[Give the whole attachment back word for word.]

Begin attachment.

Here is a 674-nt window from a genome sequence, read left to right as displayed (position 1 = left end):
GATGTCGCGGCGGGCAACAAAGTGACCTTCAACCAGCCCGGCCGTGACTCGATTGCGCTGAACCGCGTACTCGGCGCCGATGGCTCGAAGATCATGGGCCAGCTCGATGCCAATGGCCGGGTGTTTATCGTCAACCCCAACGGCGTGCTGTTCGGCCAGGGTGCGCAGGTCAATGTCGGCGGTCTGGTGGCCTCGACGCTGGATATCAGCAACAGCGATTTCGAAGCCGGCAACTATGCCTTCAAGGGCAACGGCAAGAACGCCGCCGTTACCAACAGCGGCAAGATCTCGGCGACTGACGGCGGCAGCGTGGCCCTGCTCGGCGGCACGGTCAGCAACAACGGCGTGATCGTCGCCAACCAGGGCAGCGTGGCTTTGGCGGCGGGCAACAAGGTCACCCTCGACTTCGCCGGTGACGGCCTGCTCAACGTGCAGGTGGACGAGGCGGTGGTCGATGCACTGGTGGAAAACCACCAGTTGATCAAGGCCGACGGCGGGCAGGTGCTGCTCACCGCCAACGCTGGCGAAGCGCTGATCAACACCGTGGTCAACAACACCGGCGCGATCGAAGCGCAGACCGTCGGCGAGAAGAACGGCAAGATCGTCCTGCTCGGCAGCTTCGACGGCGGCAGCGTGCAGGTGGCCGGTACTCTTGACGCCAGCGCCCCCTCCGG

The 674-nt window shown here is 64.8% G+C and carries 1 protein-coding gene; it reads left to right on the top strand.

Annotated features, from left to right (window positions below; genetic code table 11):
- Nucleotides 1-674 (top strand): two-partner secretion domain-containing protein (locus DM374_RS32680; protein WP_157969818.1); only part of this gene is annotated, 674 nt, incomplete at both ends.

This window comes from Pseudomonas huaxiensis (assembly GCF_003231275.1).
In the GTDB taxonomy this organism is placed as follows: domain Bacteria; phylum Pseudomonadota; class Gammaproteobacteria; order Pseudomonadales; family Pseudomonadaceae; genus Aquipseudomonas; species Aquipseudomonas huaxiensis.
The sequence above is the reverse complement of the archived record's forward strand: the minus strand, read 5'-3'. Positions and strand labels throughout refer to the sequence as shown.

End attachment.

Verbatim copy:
Here is a 674-nt window from a genome sequence, read left to right as displayed (position 1 = left end):
GATGTCGCGGCGGGCAACAAAGTGACCTTCAACCAGCCCGGCCGTGACTCGATTGCGCTGAACCGCGTACTCGGCGCCGATGGCTCGAAGATCATGGGCCAGCTCGATGCCAATGGCCGGGTGTTTATCGTCAACCCCAACGGCGTGCTGTTCGGCCAGGGTGCGCAGGTCAATGTCGGCGGTCTGGTGGCCTCGACGCTGGATATCAGCAACAGCGATTTCGAAGCCGGCAACTATGCCTTCAAGGGCAACGGCAAGAACGCCGCCGTTACCAACAGCGGCAAGATCTCGGCGACTGACGGCGGCAGCGTGGCCCTGCTCGGCGGCACGGTCAGCAACAACGGCGTGATCGTCGCCAACCAGGGCAGCGTGGCTTTGGCGGCGGGCAACAAGGTCACCCTCGACTTCGCCGGTGACGGCCTGCTCAACGTGCAGGTGGACGAGGCGGTGGTCGATGCACTGGTGGAAAACCACCAGTTGATCAAGGCCGACGGCGGGCAGGTGCTGCTCACCGCCAACGCTGGCGAAGCGCTGATCAACACCGTGGTCAACAACACCGGCGCGATCGAAGCGCAGACCGTCGGCGAGAAGAACGGCAAGATCGTCCTGCTCGGCAGCTTCGACGGCGGCAGCGTGCAGGTGGCCGGTACTCTTGACGCCAGCGCCCCCTCCGG

The 674-nt window shown here is 64.8% G+C and carries 1 protein-coding gene; it reads left to right on the top strand.

Annotated features, from left to right (window positions below; genetic code table 11):
- Nucleotides 1-674 (top strand): two-partner secretion domain-containing protein (locus DM374_RS32680; protein WP_157969818.1); only part of this gene is annotated, 674 nt, incomplete at both ends.

This window comes from Pseudomonas huaxiensis (assembly GCF_003231275.1).
In the GTDB taxonomy this organism is placed as follows: domain Bacteria; phylum Pseudomonadota; class Gammaproteobacteria; order Pseudomonadales; family Pseudomonadaceae; genus Aquipseudomonas; species Aquipseudomonas huaxiensis.
The sequence above is the reverse complement of the archived record's forward strand: the minus strand, read 5'-3'. Positions and strand labels throughout refer to the sequence as shown.